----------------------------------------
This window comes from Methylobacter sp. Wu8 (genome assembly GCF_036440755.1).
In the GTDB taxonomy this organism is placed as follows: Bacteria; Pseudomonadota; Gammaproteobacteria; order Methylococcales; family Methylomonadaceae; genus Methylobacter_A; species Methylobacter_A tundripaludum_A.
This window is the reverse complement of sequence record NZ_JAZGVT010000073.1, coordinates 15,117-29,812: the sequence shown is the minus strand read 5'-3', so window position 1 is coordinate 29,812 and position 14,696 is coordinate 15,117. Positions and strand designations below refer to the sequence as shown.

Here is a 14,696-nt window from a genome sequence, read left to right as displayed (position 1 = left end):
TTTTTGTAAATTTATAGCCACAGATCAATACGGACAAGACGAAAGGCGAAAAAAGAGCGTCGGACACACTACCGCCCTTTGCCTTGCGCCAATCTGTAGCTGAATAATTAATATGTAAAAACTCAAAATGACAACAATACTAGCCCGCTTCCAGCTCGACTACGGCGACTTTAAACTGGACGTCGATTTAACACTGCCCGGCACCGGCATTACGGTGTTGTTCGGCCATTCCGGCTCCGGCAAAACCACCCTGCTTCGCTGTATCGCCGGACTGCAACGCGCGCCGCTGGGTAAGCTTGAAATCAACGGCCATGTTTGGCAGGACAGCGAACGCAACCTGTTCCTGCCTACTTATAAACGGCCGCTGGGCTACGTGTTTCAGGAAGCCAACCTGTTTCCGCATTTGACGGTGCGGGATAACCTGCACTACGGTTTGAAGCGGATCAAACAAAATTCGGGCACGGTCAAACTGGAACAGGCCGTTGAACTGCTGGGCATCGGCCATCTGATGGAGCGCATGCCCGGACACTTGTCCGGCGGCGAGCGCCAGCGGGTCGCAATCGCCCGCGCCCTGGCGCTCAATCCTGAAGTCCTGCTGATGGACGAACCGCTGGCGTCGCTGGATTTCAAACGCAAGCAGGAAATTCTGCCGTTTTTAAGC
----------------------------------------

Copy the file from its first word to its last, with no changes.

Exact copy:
This window comes from Methylobacter sp. Wu8 (genome assembly GCF_036440755.1).
In the GTDB taxonomy this organism is placed as follows: Bacteria; Pseudomonadota; Gammaproteobacteria; order Methylococcales; family Methylomonadaceae; genus Methylobacter_A; species Methylobacter_A tundripaludum_A.
This window is the reverse complement of sequence record NZ_JAZGVT010000073.1, coordinates 15,117-29,812: the sequence shown is the minus strand read 5'-3', so window position 1 is coordinate 29,812 and position 14,696 is coordinate 15,117. Positions and strand designations below refer to the sequence as shown.

Here is a 14,696-nt window from a genome sequence, read left to right as displayed (position 1 = left end):
TTTTTGTAAATTTATAGCCACAGATCAATACGGACAAGACGAAAGGCGAAAAAAGAGCGTCGGACACACTACCGCCCTTTGCCTTGCGCCAATCTGTAGCTGAATAATTAATATGTAAAAACTCAAAATGACAACAATACTAGCCCGCTTCCAGCTCGACTACGGCGACTTTAAACTGGACGTCGATTTAACACTGCCCGGCACCGGCATTACGGTGTTGTTCGGCCATTCCGGCTCCGGCAAAACCACCCTGCTTCGCTGTATCGCCGGACTGCAACGCGCGCCGCTGGGTAAGCTTGAAATCAACGGCCATGTTTGGCAGGACAGCGAACGCAACCTGTTCCTGCCTACTTATAAACGGCCGCTGGGCTACGTGTTTCAGGAAGCCAACCTGTTTCCGCATTTGACGGTGCGGGATAACCTGCACTACGGTTTGAAGCGGATCAAACAAAATTCGGGCACGGTCAAACTGGAACAGGCCGTTGAACTGCTGGGCATCGGCCATCTGATGGAGCGCATGCCCGGACACTTGTCCGGCGGCGAGCGCCAGCGGGTCGCAATCGCCCGCGCCCTGGCGCTCAATCCTGAAGTCCTGCTGATGGACGAACCGCTGGCGTCGCTGGATTTCAAACGCAAGCAGGAAATTCTGCCGTTTTTAAGC